WASHINGTON – Sen. Chuck Grassley of Iowa, Sen. Ron Wyden of Oregon and Sen. Bob Casey of Pennsylvania today introduced bipartisan legislation that would create a demonstration project to encourage states to improve opportunities for individuals with disabilities to obtain employment in the community, gaining self-determination, independence, productivity, and integration and inclusion.
“A key public policy goal is giving individuals with disabilities every chance to live and work as fully in the community as possible,” Grassley said. “Medicaid is one of the biggest programs that provides support for the disabled, and it doesn’t do enough to achieve the policy goal. States have financial disincentives to do more under the current system. This bill would try something different. For participating states, it would change the incentives and help states do what they’d really like to do to better serve individuals with disabilities.”
“Medicaid provides critical services and supports to individuals with disabilities,” Wyden said. “This legislation builds on those services and supports by expanding employment opportunities and promoting integrated work settings for individuals with disabilities. This bill marks an important step to improve the lives of Americans with disabilities.”
“Those with disabilities should have the same opportunities for community participation and economic self-determination as anyone else, and this legislation reaffirms that,” Casey said. “This is a commonsense effort to encourage states to help those with disabilities enjoy life and work in their communities.”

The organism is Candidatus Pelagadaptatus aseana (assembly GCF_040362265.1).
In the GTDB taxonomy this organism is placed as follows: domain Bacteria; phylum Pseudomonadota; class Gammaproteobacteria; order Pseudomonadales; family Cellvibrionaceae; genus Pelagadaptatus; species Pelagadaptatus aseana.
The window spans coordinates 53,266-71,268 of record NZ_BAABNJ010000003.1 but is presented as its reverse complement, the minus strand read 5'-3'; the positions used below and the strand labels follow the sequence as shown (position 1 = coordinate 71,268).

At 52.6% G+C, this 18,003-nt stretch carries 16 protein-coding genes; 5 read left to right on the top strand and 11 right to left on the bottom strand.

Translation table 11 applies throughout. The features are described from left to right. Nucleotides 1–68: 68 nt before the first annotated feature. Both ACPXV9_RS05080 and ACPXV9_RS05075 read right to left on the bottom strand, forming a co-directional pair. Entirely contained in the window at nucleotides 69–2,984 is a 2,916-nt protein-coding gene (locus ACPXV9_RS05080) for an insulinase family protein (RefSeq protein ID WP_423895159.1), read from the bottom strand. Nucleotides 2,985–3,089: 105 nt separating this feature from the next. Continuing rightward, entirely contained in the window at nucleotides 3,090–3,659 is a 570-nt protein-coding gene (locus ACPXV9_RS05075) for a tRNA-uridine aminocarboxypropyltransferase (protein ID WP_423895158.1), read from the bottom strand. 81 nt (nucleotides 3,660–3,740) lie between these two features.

The Transition to Independence Act, S. 1604, would create a five-year, 10-state Medicaid demonstration program to give bonuses to states for helping individuals with disabilities achieve the goals of working and living in the community. It would encourage coordination among those who provide health services, housing, education and workforce training, transportation and other support to people with disabilities to maximize the outcome for the individual. The bill would be deficit-neutral.
The National Council on Disability provided technical assistance in developing the bill. Other organizations supporting the bill include the American Association of People with Disabilities, the American Association on Health and Disability, the American Network of Community Options and Resources, the Autistic Self Advocacy Network, the Muscular Dystrophy Association, the National Adult Day Services Association, the National Association of State Directors of Developmental Disabilities Services and Autism Speaks.
A technical summary of the bill is available here. The bill text is available here.